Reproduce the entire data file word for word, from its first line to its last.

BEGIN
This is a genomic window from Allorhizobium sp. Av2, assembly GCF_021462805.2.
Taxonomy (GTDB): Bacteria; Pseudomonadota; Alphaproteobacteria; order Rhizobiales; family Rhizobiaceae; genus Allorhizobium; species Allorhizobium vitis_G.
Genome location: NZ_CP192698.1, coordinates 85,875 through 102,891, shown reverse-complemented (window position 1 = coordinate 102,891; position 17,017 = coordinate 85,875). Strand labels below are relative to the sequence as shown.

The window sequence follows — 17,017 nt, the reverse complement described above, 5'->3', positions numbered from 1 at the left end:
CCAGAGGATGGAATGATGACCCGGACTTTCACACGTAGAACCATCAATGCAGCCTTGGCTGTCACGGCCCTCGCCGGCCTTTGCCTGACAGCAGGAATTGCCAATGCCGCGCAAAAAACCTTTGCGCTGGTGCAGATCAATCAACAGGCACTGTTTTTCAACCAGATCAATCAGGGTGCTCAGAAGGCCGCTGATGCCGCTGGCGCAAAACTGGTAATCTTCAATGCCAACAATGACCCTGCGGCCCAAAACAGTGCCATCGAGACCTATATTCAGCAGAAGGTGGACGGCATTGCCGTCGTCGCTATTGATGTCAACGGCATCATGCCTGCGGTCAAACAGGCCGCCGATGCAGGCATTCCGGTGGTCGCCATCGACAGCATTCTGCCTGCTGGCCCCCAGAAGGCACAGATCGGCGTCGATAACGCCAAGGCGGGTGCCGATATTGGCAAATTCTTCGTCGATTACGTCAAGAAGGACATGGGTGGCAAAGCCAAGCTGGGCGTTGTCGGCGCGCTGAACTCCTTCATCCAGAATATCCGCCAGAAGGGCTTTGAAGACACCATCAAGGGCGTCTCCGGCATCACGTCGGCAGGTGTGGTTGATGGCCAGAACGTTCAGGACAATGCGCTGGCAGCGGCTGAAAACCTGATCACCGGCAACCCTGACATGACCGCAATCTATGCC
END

This is a genomic window from Allorhizobium sp. Av2, assembly GCF_021462805.2.
Taxonomy (GTDB): Bacteria; Pseudomonadota; Alphaproteobacteria; order Rhizobiales; family Rhizobiaceae; genus Allorhizobium; species Allorhizobium vitis_G.
Genome location: NZ_CP192698.1, coordinates 85,875 through 102,891, shown reverse-complemented (window position 1 = coordinate 102,891; position 17,017 = coordinate 85,875). Strand labels below are relative to the sequence as shown.

The window sequence follows — 17,017 nt, the reverse complement described above, 5'->3', positions numbered from 1 at the left end:
CCAGAGGATGGAATGATGACCCGGACTTTCACACGTAGAACCATCAATGCAGCCTTGGCTGTCACGGCCCTCGCCGGCCTTTGCCTGACAGCAGGAATTGCCAATGCCGCGCAAAAAACCTTTGCGCTGGTGCAGATCAATCAACAGGCACTGTTTTTCAACCAGATCAATCAGGGTGCTCAGAAGGCCGCTGATGCCGCTGGCGCAAAACTGGTAATCTTCAATGCCAACAATGACCCTGCGGCCCAAAACAGTGCCATCGAGACCTATATTCAGCAGAAGGTGGACGGCATTGCCGTCGTCGCTATTGATGTCAACGGCATCATGCCTGCGGTCAAACAGGCCGCCGATGCAGGCATTCCGGTGGTCGCCATCGACAGCATTCTGCCTGCTGGCCCCCAGAAGGCACAGATCGGCGTCGATAACGCCAAGGCGGGTGCCGATATTGGCAAATTCTTCGTCGATTACGTCAAGAAGGACATGGGTGGCAAAGCCAAGCTGGGCGTTGTCGGCGCGCTGAACTCCTTCATCCAGAATATCCGCCAGAAGGGCTTTGAAGACACCATCAAGGGCGTCTCCGGCATCACGTCGGCAGGTGTGGTTGATGGCCAGAACGTTCAGGACAATGCGCTGGCAGCGGCTGAAAACCTGATCACCGGCAACCCTGACATGACCGCAATCTATGCC